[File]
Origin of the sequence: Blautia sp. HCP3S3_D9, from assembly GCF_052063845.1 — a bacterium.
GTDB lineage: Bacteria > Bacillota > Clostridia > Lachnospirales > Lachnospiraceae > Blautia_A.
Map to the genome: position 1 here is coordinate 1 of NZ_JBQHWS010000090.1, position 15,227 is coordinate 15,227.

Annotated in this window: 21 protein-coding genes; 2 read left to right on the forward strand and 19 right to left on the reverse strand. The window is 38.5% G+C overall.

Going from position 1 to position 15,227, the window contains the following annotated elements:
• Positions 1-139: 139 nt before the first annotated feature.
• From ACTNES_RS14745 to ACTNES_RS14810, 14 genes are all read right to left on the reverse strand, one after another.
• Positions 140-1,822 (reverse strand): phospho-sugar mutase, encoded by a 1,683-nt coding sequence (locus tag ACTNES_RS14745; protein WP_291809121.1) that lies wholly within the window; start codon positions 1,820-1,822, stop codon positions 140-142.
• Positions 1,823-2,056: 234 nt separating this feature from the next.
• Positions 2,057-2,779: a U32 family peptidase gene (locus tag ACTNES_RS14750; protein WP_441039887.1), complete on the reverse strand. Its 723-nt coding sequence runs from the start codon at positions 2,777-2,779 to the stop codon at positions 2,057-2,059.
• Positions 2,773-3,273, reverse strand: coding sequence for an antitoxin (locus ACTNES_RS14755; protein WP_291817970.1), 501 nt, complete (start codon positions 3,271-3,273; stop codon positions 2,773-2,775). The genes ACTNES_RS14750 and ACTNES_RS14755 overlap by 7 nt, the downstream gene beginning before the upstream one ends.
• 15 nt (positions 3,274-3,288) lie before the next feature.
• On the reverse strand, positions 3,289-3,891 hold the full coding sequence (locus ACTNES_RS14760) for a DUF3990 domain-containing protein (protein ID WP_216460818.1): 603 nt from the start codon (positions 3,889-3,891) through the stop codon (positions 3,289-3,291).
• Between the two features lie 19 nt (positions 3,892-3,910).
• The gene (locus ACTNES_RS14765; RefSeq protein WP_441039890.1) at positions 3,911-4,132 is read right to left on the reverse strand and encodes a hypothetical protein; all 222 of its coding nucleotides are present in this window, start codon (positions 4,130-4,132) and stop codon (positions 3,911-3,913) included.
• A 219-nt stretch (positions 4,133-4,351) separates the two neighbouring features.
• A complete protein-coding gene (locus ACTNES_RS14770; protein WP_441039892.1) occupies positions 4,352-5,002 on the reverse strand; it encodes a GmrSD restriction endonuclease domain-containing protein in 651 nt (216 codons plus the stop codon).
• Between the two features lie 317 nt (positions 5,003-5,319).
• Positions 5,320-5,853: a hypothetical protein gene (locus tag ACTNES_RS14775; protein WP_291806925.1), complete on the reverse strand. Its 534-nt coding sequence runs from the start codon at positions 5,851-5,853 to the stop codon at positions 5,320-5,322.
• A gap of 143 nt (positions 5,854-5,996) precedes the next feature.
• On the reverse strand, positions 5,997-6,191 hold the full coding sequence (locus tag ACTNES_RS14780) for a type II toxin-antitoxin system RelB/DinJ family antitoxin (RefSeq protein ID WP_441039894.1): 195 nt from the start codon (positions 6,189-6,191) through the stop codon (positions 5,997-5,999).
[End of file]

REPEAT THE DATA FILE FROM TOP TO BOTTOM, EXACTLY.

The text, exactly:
Origin of the sequence: Blautia sp. HCP3S3_D9, from assembly GCF_052063845.1 — a bacterium.
GTDB lineage: Bacteria > Bacillota > Clostridia > Lachnospirales > Lachnospiraceae > Blautia_A.
Map to the genome: position 1 here is coordinate 1 of NZ_JBQHWS010000090.1, position 15,227 is coordinate 15,227.

Annotated in this window: 21 protein-coding genes; 2 read left to right on the forward strand and 19 right to left on the reverse strand. The window is 38.5% G+C overall.

Going from position 1 to position 15,227, the window contains the following annotated elements:
• Positions 1-139: 139 nt before the first annotated feature.
• From ACTNES_RS14745 to ACTNES_RS14810, 14 genes are all read right to left on the reverse strand, one after another.
• Positions 140-1,822 (reverse strand): phospho-sugar mutase, encoded by a 1,683-nt coding sequence (locus tag ACTNES_RS14745; protein WP_291809121.1) that lies wholly within the window; start codon positions 1,820-1,822, stop codon positions 140-142.
• Positions 1,823-2,056: 234 nt separating this feature from the next.
• Positions 2,057-2,779: a U32 family peptidase gene (locus tag ACTNES_RS14750; protein WP_441039887.1), complete on the reverse strand. Its 723-nt coding sequence runs from the start codon at positions 2,777-2,779 to the stop codon at positions 2,057-2,059.
• Positions 2,773-3,273, reverse strand: coding sequence for an antitoxin (locus ACTNES_RS14755; protein WP_291817970.1), 501 nt, complete (start codon positions 3,271-3,273; stop codon positions 2,773-2,775). The genes ACTNES_RS14750 and ACTNES_RS14755 overlap by 7 nt, the downstream gene beginning before the upstream one ends.
• 15 nt (positions 3,274-3,288) lie before the next feature.
• On the reverse strand, positions 3,289-3,891 hold the full coding sequence (locus ACTNES_RS14760) for a DUF3990 domain-containing protein (protein ID WP_216460818.1): 603 nt from the start codon (positions 3,889-3,891) through the stop codon (positions 3,289-3,291).
• Between the two features lie 19 nt (positions 3,892-3,910).
• The gene (locus ACTNES_RS14765; RefSeq protein WP_441039890.1) at positions 3,911-4,132 is read right to left on the reverse strand and encodes a hypothetical protein; all 222 of its coding nucleotides are present in this window, start codon (positions 4,130-4,132) and stop codon (positions 3,911-3,913) included.
• A 219-nt stretch (positions 4,133-4,351) separates the two neighbouring features.
• A complete protein-coding gene (locus ACTNES_RS14770; protein WP_441039892.1) occupies positions 4,352-5,002 on the reverse strand; it encodes a GmrSD restriction endonuclease domain-containing protein in 651 nt (216 codons plus the stop codon).
• Between the two features lie 317 nt (positions 5,003-5,319).
• Positions 5,320-5,853: a hypothetical protein gene (locus tag ACTNES_RS14775; protein WP_291806925.1), complete on the reverse strand. Its 534-nt coding sequence runs from the start codon at positions 5,851-5,853 to the stop codon at positions 5,320-5,322.
• A gap of 143 nt (positions 5,854-5,996) precedes the next feature.
• On the reverse strand, positions 5,997-6,191 hold the full coding sequence (locus tag ACTNES_RS14780) for a type II toxin-antitoxin system RelB/DinJ family antitoxin (RefSeq protein ID WP_441039894.1): 195 nt from the start codon (positions 6,189-6,191) through the stop codon (positions 5,997-5,999).